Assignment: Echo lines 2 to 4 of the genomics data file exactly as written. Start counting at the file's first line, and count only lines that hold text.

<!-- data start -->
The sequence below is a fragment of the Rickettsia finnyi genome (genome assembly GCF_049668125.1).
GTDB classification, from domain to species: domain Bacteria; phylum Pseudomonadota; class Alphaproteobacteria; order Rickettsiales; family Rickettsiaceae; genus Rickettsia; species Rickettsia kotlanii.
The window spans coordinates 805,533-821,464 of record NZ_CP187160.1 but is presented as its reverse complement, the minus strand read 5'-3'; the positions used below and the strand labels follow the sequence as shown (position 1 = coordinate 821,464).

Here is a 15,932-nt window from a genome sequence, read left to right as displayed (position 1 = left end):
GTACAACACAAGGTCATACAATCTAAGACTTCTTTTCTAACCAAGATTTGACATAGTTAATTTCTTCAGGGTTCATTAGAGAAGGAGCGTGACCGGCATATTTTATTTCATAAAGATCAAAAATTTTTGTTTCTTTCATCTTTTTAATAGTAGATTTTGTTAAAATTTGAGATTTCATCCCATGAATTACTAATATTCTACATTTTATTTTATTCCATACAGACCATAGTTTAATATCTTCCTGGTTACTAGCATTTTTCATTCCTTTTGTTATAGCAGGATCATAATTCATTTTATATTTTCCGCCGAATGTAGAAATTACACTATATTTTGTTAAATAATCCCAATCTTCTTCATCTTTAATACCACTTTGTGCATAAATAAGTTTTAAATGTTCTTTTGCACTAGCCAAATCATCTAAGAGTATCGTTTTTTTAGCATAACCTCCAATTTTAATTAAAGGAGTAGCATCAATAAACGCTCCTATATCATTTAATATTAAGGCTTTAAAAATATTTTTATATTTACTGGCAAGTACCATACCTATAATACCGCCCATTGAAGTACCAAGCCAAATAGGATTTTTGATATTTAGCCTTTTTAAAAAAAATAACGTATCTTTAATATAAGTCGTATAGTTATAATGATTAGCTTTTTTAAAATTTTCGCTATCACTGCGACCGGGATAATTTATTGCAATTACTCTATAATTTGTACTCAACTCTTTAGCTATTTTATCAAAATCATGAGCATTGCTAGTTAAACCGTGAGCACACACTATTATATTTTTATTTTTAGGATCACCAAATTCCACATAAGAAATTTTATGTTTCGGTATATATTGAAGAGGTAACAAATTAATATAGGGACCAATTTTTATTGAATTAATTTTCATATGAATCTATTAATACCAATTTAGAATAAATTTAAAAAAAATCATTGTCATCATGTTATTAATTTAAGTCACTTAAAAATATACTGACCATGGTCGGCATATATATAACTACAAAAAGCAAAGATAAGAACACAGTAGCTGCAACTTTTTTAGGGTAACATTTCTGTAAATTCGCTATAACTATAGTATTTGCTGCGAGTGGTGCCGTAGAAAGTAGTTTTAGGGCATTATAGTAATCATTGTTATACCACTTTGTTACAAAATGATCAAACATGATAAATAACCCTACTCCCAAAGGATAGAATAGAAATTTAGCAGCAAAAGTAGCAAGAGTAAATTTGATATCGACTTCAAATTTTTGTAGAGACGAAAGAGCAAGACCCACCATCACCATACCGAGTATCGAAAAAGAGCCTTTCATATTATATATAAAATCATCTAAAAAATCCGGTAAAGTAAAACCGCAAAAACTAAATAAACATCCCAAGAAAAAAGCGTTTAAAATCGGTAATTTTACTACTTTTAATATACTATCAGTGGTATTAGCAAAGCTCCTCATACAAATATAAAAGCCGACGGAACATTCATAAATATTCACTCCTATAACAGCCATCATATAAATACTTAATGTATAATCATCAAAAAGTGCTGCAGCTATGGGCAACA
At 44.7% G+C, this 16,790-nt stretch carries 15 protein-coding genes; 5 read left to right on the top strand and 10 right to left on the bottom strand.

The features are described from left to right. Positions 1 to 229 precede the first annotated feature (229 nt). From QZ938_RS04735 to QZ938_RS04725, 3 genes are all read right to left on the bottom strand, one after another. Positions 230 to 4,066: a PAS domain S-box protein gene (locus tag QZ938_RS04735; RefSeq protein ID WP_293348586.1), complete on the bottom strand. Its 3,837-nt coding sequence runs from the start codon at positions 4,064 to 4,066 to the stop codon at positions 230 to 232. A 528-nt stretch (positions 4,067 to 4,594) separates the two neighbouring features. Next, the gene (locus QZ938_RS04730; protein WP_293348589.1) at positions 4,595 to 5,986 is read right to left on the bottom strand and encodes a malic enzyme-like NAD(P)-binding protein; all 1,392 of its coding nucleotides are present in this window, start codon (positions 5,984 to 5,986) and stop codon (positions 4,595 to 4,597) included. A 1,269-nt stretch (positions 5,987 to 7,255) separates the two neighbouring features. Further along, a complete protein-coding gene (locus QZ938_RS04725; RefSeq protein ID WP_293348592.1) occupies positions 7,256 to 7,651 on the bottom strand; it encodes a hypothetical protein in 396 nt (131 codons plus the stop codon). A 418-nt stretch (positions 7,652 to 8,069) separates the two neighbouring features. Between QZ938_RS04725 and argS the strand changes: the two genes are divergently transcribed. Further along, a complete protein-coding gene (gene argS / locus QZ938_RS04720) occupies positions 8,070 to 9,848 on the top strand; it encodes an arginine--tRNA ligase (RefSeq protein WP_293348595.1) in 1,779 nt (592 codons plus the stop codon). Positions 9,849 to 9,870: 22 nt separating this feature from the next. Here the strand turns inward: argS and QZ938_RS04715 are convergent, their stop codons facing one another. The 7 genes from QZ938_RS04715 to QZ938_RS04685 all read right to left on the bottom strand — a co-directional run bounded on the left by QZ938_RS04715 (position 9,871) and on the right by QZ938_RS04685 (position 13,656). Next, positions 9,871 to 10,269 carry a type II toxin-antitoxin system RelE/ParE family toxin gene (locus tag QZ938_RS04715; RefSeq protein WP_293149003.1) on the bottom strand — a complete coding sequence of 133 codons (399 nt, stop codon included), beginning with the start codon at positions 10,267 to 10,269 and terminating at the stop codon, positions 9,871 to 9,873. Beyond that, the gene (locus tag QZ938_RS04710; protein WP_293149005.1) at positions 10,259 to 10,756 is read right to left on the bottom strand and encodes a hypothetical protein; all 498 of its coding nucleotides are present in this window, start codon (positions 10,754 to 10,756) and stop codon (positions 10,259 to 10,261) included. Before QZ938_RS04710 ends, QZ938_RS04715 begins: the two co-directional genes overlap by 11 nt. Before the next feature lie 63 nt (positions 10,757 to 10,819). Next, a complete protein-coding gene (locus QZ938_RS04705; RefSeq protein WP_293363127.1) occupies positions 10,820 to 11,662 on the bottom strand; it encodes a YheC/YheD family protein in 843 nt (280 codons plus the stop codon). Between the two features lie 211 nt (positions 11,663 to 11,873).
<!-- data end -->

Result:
GTDB classification, from domain to species: domain Bacteria; phylum Pseudomonadota; class Alphaproteobacteria; order Rickettsiales; family Rickettsiaceae; genus Rickettsia; species Rickettsia kotlanii.
The window spans coordinates 805,533-821,464 of record NZ_CP187160.1 but is presented as its reverse complement, the minus strand read 5'-3'; the positions used below and the strand labels follow the sequence as shown (position 1 = coordinate 821,464).

Here is a 15,932-nt window from a genome sequence, read left to right as displayed (position 1 = left end):